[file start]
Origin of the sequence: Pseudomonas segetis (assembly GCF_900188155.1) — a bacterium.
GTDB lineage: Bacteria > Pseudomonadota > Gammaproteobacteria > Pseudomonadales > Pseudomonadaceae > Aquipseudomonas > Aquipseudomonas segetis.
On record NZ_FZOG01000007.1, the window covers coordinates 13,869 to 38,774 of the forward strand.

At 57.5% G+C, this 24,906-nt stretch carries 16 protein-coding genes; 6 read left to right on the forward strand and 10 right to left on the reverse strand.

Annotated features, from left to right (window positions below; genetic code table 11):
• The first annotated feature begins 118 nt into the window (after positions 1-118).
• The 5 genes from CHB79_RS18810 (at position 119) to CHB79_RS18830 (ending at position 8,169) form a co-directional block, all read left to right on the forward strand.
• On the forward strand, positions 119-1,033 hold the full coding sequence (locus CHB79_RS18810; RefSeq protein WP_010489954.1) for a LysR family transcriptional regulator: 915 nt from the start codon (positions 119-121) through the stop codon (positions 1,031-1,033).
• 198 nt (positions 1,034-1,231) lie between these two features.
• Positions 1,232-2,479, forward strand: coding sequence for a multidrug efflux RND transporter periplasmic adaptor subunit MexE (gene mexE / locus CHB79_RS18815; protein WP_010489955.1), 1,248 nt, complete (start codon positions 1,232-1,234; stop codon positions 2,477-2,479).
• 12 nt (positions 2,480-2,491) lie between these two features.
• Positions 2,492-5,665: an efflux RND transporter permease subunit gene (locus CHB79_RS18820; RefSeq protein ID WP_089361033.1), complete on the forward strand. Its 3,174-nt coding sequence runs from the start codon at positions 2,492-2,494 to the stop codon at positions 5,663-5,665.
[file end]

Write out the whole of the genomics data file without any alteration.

Origin of the sequence: Pseudomonas segetis (assembly GCF_900188155.1) — a bacterium.
GTDB lineage: Bacteria > Pseudomonadota > Gammaproteobacteria > Pseudomonadales > Pseudomonadaceae > Aquipseudomonas > Aquipseudomonas segetis.
On record NZ_FZOG01000007.1, the window covers coordinates 13,869 to 38,774 of the forward strand.

At 57.5% G+C, this 24,906-nt stretch carries 16 protein-coding genes; 6 read left to right on the forward strand and 10 right to left on the reverse strand.

Annotated features, from left to right (window positions below; genetic code table 11):
• The first annotated feature begins 118 nt into the window (after positions 1-118).
• The 5 genes from CHB79_RS18810 (at position 119) to CHB79_RS18830 (ending at position 8,169) form a co-directional block, all read left to right on the forward strand.
• On the forward strand, positions 119-1,033 hold the full coding sequence (locus CHB79_RS18810; RefSeq protein WP_010489954.1) for a LysR family transcriptional regulator: 915 nt from the start codon (positions 119-121) through the stop codon (positions 1,031-1,033).
• 198 nt (positions 1,034-1,231) lie between these two features.
• Positions 1,232-2,479, forward strand: coding sequence for a multidrug efflux RND transporter periplasmic adaptor subunit MexE (gene mexE / locus CHB79_RS18815; protein WP_010489955.1), 1,248 nt, complete (start codon positions 1,232-1,234; stop codon positions 2,477-2,479).
• 12 nt (positions 2,480-2,491) lie between these two features.
• Positions 2,492-5,665: an efflux RND transporter permease subunit gene (locus CHB79_RS18820; RefSeq protein ID WP_089361033.1), complete on the forward strand. Its 3,174-nt coding sequence runs from the start codon at positions 2,492-2,494 to the stop codon at positions 5,663-5,665.